Aberrant Methylation of PCDH10 Predicts Worse Biochemical Recurrence-Free Survival in Patients with Prostate Cancer After Radical Prostatectomy
Li Wang, Pei-Gen Xie, Ying-Li Lin, Jian-Guo Ma, Wen-Ping Li
(Department of Urology, Affiliated Hospital, Hebei University of Engineering, Handan, Chile)
Med Sci Monit 2014; 20:1363-1368
Prostate cancer is a common malignancy in men, and inevitably some patients experience biochemical recurrence after radical prostatectomy. To date, there are no reliable predictors for prostate cancer recurrence, and novel predictors are urgently needed. PCDH10 (protocadherin-10) is a novel tumor suppressor gene, which is down-regulated by promoter methylation in prostate cancer. The aim of this study was to evaluate the feasibility of using PCDH10 methylation to predict the biochemical recurrence (BCR) of prostate cancer after radical prostatectomy.
Material and Methods: Fresh tissue samples were obtained from 151 patients with primary prostate cancer, and from 34 patients with benign prostatic hyperplasia (BPH) as control. The methylation status of PCDH10 in prostate cancer tissues and controls were examined using methylation-specific PCR (MSP), and then associated with clinicopathological features and BCR-free survival of patients with prostate cancer.
Results: We found that PCDH10 methylation was detected in 79 (52.3%) patients with prostate cancer, but no methylation was found in controls (P<0.0001). Moreover, PCDH10 methylation was significantly associated with higher preoperative prostate-specific antigen (PSA) level (P <0.0001), higher Gleason Score (P<0.0001), advanced clinical stage (P=0.0002), lymph node metastasis (P=0.0389), angiolymphatic invasion (P=0.0303), and biochemical recurrence (P=0.0068). Moreover, PCDH10 methylation was associated with poor BCR-free survival (P<0.0001), and may be used as an independent predictor of BCR-free survival (P=0.0046).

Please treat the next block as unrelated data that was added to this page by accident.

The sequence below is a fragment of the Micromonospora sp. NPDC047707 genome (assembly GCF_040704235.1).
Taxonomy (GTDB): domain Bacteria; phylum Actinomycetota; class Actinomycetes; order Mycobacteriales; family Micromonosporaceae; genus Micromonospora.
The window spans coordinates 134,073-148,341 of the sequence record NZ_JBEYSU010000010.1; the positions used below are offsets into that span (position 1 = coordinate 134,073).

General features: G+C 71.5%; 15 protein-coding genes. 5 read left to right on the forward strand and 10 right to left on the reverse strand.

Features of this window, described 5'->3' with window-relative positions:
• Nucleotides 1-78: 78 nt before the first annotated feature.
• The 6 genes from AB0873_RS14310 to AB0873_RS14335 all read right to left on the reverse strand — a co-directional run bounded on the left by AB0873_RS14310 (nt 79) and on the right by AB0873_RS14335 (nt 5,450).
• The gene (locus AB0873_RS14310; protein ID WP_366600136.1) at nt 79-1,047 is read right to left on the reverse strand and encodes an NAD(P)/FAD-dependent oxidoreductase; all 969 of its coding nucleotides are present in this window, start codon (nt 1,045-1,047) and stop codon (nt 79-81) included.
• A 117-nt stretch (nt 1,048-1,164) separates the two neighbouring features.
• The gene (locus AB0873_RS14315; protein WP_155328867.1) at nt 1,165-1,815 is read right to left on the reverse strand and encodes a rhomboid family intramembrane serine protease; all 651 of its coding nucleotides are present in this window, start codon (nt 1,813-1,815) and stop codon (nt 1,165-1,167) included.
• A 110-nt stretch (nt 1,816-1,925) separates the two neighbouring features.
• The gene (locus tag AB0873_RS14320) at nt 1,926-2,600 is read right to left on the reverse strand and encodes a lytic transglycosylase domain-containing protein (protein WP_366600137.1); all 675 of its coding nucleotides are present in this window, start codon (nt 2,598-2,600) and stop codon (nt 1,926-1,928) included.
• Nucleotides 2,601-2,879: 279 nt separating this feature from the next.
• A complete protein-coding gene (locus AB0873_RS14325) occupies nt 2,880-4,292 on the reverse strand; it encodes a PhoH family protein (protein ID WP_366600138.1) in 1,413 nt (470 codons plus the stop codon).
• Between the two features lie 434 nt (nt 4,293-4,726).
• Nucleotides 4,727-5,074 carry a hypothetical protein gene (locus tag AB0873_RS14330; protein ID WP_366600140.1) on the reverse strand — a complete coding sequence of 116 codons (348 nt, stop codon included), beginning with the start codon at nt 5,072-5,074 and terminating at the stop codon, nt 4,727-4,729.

Conclusions: Our results indicate that PCDH10 methylation in prostate cancer tissue is an independent prognostic biomarker of worse BCR-free survival of patients with prostate cancer after radical prostatectomy.
Keywords: DNA Methylation - genetics, Cadherins - metabolism, DNA Primers - genetics, Disease-Free Survival, Humans, Male, Polymerase Chain Reaction, Prostatectomy, Prostatic Neoplasms - surgery, Tumor Markers, Biological - genetics